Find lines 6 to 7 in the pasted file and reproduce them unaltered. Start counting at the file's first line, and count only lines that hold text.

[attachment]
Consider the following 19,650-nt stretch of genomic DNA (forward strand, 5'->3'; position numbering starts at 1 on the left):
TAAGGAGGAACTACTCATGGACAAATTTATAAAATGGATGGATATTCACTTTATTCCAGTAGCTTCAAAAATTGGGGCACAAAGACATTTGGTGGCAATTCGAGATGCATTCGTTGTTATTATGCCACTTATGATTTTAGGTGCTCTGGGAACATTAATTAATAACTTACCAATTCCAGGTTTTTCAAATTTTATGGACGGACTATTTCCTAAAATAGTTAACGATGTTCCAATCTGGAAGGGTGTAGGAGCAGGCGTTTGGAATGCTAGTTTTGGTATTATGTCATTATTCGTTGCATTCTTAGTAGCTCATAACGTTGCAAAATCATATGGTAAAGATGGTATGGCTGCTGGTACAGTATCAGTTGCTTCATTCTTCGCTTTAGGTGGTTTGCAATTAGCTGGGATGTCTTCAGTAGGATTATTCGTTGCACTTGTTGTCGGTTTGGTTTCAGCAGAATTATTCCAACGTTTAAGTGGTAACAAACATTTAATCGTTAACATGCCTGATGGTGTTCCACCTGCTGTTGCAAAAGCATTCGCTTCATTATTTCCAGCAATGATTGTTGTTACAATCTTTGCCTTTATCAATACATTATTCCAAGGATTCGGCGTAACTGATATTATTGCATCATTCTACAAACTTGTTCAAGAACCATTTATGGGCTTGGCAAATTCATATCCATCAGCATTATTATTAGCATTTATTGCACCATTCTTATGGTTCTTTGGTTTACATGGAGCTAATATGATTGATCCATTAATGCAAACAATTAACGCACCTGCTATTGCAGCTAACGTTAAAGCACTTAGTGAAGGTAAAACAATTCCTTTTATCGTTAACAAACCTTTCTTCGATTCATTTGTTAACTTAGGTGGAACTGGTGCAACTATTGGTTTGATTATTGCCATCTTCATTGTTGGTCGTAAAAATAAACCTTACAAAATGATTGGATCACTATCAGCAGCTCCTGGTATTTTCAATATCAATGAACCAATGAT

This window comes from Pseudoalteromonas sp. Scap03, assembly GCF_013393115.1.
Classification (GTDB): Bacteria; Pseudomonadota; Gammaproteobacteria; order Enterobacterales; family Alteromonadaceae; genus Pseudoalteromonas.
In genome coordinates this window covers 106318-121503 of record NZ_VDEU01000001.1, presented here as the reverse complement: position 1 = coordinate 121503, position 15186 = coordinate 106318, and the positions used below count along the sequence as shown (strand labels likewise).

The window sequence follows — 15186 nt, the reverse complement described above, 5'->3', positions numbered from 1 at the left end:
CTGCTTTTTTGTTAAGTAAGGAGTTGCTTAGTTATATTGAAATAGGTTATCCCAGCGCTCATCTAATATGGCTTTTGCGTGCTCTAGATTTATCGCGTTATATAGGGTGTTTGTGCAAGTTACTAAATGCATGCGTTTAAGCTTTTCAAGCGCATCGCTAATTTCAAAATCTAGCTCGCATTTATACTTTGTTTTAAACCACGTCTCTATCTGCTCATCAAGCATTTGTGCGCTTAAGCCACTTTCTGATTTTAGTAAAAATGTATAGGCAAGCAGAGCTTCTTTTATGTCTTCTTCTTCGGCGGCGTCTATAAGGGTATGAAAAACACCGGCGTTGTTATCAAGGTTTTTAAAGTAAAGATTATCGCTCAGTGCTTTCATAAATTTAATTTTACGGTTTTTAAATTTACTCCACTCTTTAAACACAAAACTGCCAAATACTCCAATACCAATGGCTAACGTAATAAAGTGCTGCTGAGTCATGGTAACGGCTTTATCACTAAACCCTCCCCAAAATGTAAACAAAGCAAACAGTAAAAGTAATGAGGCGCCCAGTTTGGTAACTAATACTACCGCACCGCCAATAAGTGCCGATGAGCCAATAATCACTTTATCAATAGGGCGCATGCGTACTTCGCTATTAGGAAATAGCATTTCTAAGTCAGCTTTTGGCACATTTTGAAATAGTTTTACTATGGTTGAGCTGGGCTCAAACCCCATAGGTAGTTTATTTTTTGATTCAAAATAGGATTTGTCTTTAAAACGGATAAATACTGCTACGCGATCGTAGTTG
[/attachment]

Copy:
The window sequence follows — 15186 nt, the reverse complement described above, 5'->3', positions numbered from 1 at the left end:
CTGCTTTTTTGTTAAGTAAGGAGTTGCTTAGTTATATTGAAATAGGTTATCCCAGCGCTCATCTAATATGGCTTTTGCGTGCTCTAGATTTATCGCGTTATATAGGGTGTTTGTGCAAGTTACTAAATGCATGCGTTTAAGCTTTTCAAGCGCATCGCTAATTTCAAAATCTAGCTCGCATTTATACTTTGTTTTAAACCACGTCTCTATCTGCTCATCAAGCATTTGTGCGCTTAAGCCACTTTCTGATTTTAGTAAAAATGTATAGGCAAGCAGAGCTTCTTTTATGTCTTCTTCTTCGGCGGCGTCTATAAGGGTATGAAAAACACCGGCGTTGTTATCAAGGTTTTTAAAGTAAAGATTATCGCTCAGTGCTTTCATAAATTTAATTTTACGGTTTTTAAATTTACTCCACTCTTTAAACACAAAACTGCCAAATACTCCAATACCAATGGCTAACGTAATAAAGTGCTGCTGAGTCATGGTAACGGCTTTATCACTAAACCCTCCCCAAAATGTAAACAAAGCAAACAGTAAAAGTAATGAGGCGCCCAGTTTGGTAACTAATACTACCGCACCGCCAATAAGTGCCGATGAGCCAATAATCACTTTATCAATAGGGCGCATGCGTACTTCGCTATTAGGAAATAGCATTTCTAAGTCAGCTTTTGGCACATTTTGAAATAGTTTTACTATGGTTGAGCTGGGCTCAAACCCCATAGGTAGTTTATTTTTTGATTCAAAATAGGATTTGTCTTTAAAACGGATAAATACTGCTACGCGATCGTAGTTG